The first lines of George Thorogood's version of "One bourbon, one scotch, one beer":

Wanna tell you a story
about the houseman blues.
I come home one Friday,
had to tell the landlady I'd-a lost my job.

What does this I'd-a stand for? These lyrics perhaps are just misheard. If so, what does Thorogood say in place of I'd-a?


8 Answers 8


(This was a originally a comment)

The lyrics are from a John Lee Hooker song called "House Rent Boogie." Thorogood himself grew up in a decidedly middle-to-upper class non-country setting and is affecting Hooker's style.

In both the original and Thorogood's medley, it sounds a lot more like "I done lost" or "I'd done lost."

Additionally, your transcription is inaccurate in that George says "house-rent blues."

For "I done" etc. See for instance ( Auxiliary movement in AAVE )

  • I think your answer is the correct one. Later in these lyrics, we can find: So I goes to the landlady, I said, "You let me slide?" And following your link I found a similar example: So I stay(s) too.
    – thorn
    Aug 2, 2013 at 9:28

The "-a" is a mark of the speaker's regional speaking patterns; as you can see from the rest of the lyrics you posted, he has a very "country" way of speaking. The meaning is "I'd lost my job", the "-a" is just a regionalism, it doesn't add any further meaning.

The I'd expands to I had; the full sentence is I had lost my job. That is, he's telling his landlord he no longer has a job (and presumably can no longer pay his rent).

  • 3
    Just want to point out that the lyrics are from a John Lee Hooker song called "House Rent Boogie." Thorogood himself grew up in a decidedly middle-to-upper class non-country setting and is affecting Hooker's style. In the original, it sounds a lot more like "I done lost..."
    – horatio
    Aug 1, 2013 at 18:10
  • 2
    @horatio don't forget that the rest of the song has other roots as well, going back to 1953 and was also recorded by John Lee Hooker.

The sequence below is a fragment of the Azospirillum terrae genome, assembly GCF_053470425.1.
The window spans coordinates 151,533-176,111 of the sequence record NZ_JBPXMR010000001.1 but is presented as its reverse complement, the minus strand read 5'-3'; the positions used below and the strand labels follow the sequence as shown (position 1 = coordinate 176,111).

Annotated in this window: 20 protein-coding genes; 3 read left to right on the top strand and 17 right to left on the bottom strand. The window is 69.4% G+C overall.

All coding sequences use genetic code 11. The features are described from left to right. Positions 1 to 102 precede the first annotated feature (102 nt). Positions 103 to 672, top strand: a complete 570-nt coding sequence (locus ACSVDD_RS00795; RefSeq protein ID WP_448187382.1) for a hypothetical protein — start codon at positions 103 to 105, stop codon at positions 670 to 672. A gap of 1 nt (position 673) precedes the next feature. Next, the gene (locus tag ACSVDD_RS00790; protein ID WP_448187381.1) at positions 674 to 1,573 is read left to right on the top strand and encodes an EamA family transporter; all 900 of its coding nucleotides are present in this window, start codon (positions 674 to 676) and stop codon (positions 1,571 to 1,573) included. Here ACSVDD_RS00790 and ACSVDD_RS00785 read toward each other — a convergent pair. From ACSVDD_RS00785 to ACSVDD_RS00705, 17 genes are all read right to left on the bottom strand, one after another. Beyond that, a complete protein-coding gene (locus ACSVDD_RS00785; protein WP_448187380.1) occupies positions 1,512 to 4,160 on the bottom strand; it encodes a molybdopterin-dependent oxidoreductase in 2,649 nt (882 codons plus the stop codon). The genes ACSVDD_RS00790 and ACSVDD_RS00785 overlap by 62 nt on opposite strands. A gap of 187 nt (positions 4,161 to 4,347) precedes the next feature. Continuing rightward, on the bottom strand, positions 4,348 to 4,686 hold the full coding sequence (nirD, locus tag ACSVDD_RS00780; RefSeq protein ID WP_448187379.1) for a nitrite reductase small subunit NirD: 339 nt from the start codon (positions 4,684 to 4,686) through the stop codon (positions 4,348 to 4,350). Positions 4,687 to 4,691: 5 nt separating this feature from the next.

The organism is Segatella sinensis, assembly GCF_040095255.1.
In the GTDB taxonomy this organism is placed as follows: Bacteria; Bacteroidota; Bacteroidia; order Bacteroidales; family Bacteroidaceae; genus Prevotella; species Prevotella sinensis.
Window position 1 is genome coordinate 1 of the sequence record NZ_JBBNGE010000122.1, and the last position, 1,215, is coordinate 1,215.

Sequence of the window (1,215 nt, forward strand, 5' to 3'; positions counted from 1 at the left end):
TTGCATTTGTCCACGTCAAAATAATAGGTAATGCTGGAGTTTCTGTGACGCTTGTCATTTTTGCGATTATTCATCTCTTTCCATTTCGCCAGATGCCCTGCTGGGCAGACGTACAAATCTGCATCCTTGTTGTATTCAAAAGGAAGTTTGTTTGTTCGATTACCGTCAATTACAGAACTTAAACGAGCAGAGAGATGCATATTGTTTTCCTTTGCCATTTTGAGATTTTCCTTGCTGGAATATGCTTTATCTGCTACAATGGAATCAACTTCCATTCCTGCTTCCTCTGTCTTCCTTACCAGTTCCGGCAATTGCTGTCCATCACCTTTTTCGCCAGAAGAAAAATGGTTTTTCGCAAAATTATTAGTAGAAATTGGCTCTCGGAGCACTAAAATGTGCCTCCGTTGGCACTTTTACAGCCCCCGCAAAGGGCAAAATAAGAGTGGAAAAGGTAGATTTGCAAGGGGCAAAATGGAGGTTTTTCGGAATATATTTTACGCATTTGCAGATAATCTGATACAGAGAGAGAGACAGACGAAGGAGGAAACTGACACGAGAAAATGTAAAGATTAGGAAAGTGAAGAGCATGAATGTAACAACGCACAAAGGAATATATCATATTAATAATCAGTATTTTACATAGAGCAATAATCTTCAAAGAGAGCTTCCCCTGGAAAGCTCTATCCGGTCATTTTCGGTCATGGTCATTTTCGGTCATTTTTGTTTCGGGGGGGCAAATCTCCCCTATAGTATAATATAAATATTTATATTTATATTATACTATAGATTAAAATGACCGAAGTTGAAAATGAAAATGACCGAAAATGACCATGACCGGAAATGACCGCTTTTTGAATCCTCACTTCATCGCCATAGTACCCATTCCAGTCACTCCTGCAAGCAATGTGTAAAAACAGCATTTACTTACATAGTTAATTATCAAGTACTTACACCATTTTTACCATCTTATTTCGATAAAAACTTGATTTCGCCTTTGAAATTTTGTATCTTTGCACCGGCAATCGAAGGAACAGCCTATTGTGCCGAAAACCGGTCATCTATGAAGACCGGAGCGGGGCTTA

– Patrick M
    Aug 1, 2013 at 18:43
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    Dunno about the song, but /aydə/ normally is the pronunciation of the contraction of I would have. So I'd-a [however spelled] lost my job means 'I would have lost my job'; i.e, it's counterfactual "preterite subjunctive". Aug 1, 2013 at 19:55
  • 3
    @JohnLawler Out of context I'd agree, but in context I didn't think I would have made much sense. Who would tell their landlord that they would have lost their job, and I'm missing the logical conclusion there: I would have lost it, but I didn't, so what happened? So from context and seeing southern influences in the rest of the transcribed lyrics, I drew "I had" as what seemed the only logical conclusion. Do you disagree?
    – WendiKidd
    Aug 1, 2013 at 20:15
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    I think you're applying a lot of literary analysis to a rock song; singers, especially popular singers, frequently syncopate and epenthesize lyrics to match various other things, like the beat or some real or fancied dialect pronunciation. Aug 1, 2013 at 20:29